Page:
49ers Opponent Draft Recap: Rest of the NFC
The 2018 NFL draft is in the books, and I’m sure you all have gone diving into tape to see how well Mike McGlinchey will fit into the 49ers’ zone scheme, whether Dante Pettis is limited to being only a slot receiver, and what a Jullian Taylor is. However, the 49ers weren’t the only team gathering new players in an attempt to improve their team. Over the next few weeks, I’m going to be diving into the 49ers’ regular season opponents and their respective draft classes to see who improved, who left me scratching my head, and who simply missed the mark. Last week, I covered the 49ers’ NFC West rivals, which can be found here. This week, I’m taking a look at their 2018 NFC opponents from outside of the division.
Living in Minnesota, it is quite an experience watching Minnesota sports and the emotions that go along with their fandom. This state is used to heartbreaking losses. Fans in Minnesota are so guarded that Stefon Diggs and the Minneapolis Miracle had the Twin Cities in such a glow that everyone here forgot that we were experiencing the Arctic lows of January. To Minnesotans, it was sunny and 75 all week. The next week sadly brought Vikings fans back down to Earth, and the offseason began. Kirk Cousins, after being perpetually linked with the 49ers and Kyle Shanahan, kicked off a rare offseason of hope with potentially the highest-profile team change in the league. The Sheldon Richardson signing indicated a strong win-now mindset in Minnesota. The Vikings’ draft class, however, tells a conflicting story.
If there was ever a fit at cornerback for a Mike Zimmer defense, it is Mike Hughes from the University of Central Florida, who Minnesota took in the first round. Hughes has great athleticism and is one of the most physical corners in this class. What Hughes lacks in size, he makes up for in grit and meanness. However, Hughes is still missing some of the refinement needed to be a cornerback in the NFL. Hughes, in essence, is strong at the line of scrimmage, but will struggle if the receiver beats the initial press. While his physical traits may help on special teams, Hughes is a year or two away from making a big impact on this defense, and should be seen more as a Trae Waynes replacement in the future as opposed to an instant upgrade.
Minnesota stuck with the development mindset in the middle rounds of the draft, taking offensive tackle Brian O’Neill from Pittsburgh, defensive end Jalyn Holmes from Ohio State, guard Colby Gossett from Appalachian State, and edge-rushing defensive end Ade Aruna from Tulane. Each of these selections have the chance to develop into a solid contributor, but will need at least a year of development before making any sort of impact. Devante Downs, a linebacker out of California, is likely nothing more than a camp body or special teams contributor.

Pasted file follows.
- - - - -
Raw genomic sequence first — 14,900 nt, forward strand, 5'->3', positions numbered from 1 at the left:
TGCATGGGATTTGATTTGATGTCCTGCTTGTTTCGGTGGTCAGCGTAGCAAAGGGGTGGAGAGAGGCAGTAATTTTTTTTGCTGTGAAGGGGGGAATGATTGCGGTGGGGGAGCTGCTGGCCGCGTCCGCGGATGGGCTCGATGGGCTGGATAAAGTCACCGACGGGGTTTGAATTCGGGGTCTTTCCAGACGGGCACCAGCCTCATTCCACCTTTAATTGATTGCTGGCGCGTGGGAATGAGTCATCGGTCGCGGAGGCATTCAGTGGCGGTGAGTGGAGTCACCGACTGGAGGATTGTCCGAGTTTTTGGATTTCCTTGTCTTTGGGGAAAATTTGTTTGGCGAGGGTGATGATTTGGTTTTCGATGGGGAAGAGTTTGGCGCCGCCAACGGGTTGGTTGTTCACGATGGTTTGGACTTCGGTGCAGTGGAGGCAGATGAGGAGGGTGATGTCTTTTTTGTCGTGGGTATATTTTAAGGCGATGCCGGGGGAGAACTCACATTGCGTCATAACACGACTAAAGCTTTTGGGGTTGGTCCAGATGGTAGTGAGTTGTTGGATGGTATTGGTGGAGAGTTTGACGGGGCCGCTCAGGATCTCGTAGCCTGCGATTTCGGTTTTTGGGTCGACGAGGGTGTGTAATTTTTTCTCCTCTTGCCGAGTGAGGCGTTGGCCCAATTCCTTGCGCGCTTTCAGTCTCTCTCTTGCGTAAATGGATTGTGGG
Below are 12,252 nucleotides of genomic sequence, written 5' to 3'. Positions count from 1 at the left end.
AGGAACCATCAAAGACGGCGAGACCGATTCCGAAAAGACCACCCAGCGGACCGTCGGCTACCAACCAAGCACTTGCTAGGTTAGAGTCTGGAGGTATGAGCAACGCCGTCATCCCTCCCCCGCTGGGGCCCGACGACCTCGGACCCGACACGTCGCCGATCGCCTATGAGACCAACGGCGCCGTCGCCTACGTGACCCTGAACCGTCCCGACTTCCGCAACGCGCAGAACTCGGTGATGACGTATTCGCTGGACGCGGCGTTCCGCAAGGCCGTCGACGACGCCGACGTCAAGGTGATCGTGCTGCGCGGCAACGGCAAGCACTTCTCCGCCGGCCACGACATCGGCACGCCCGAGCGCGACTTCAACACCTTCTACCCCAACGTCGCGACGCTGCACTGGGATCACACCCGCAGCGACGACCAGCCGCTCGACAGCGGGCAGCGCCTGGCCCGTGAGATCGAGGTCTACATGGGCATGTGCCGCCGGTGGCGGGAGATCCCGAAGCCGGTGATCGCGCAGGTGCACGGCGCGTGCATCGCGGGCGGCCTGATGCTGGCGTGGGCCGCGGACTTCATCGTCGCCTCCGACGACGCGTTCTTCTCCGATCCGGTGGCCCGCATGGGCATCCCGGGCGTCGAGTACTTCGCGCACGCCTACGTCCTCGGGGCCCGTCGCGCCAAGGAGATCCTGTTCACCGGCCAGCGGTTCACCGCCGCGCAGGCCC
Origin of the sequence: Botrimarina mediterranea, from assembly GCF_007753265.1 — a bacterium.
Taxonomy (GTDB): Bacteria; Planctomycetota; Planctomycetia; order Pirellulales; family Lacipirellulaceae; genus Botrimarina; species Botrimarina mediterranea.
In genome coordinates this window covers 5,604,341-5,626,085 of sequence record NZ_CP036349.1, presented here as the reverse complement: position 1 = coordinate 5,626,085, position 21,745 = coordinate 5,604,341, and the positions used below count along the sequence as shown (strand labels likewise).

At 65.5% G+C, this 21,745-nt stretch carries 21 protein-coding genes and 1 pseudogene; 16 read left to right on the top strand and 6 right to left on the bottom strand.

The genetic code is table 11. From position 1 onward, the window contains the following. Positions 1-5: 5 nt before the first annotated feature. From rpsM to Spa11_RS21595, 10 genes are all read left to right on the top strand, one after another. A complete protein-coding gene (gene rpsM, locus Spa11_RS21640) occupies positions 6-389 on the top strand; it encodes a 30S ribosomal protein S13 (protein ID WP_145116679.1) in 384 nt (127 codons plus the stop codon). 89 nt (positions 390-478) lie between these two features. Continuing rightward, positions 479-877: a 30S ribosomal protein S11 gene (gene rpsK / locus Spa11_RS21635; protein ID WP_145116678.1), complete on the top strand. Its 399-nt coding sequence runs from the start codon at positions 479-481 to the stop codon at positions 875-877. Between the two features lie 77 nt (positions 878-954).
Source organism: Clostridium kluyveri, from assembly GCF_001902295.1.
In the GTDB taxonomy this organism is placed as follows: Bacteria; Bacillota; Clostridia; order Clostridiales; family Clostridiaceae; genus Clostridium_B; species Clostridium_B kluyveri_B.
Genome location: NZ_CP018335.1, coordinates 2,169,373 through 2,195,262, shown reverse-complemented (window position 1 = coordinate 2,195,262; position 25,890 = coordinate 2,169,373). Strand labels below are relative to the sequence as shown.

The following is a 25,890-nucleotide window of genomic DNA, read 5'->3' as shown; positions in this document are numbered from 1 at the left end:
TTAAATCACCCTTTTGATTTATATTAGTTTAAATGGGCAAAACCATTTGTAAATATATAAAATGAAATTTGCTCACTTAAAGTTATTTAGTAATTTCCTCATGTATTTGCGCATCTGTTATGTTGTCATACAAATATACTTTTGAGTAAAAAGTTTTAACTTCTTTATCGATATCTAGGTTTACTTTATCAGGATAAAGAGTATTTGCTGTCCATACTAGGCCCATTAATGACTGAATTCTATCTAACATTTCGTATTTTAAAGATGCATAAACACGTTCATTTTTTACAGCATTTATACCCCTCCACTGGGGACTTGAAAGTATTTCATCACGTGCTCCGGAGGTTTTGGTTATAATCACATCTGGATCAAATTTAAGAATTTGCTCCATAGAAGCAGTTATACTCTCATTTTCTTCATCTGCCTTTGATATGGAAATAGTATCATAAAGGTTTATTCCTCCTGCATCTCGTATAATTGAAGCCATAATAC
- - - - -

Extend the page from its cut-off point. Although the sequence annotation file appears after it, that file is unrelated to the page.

My favorite pick might be Tyler Conklin, a tight end out of Central Michigan who should immediately step in as a complementary piece to Kyle Rudolph. Rudolph is getting up there in age, and Conklin has the opportunity to replace him fully in a year or two. The most immediate impact, however, might come from kicker Daniel Carson from Auburn, as Minnesota has experienced woes at that position for what seems like decades.
All in all, Minnesota definitely improved in the short term through free agency. Unfortunately, by the time these draft picks are truly able to contribute, Cousins might be at the end of his relatively short deal and out of his prime. It is especially peculiar because Minnesota passed on some players (specifically, guard Will Hernandez out of the University of Texas El-Paso) that were perfect scheme fits and immediately ready to contribute at positions of need. These picks may be good in a few years, but Minnesota fans shouldn’t expect much out of the 2018 draft class in the upcoming season.
It seems like the Lions, for as long as I can remember, have been forgettable almost every year. Outside of Barry Sanders and Calvin Johnson, the Lions roster has been filled with overpaid, underperforming players making their way through town. Matt Millen brought this team to an all-time low during their 0-16 season, and ownership has been struggling to bring them back ever since. This year, Detroit brought in New England’s former defensive coordinator, Matt Patricia, as head coach to bring some winning ways to a downtrodden city. Patricia’s blue-collar demeanor, along with an impressive draft class, may be the beginning of an actual above-average team.
In the first round, Detroit upgraded their interior offensive line significantly with the selection of Frank Ragnow out of Arkansas. Ragnow has a rare toughness and intelligence combination that will make him beloved in the city of Detroit. Ragnow should pair well with Matthew Stafford to bring a reliable presence to the line on every play.
Detroit continued the upgrades at positions of need with running back Kerryon Johnson out of Auburn. Johnson is the type of all-around running back that Detroit has desperately been searching for, though I do find it curious that they passed on Derrius Guice at this spot. With their second selection of Day 2, Detroit upgraded the free safety position by selecting Tracy Walker out of the University of Louisiana-Lafayette. While he won’t help in the run game, Walker has the size, speed, and range to defend the back of a Detroit defense that will have to see Aaron Rodgers and Kirk Cousins twice a year each.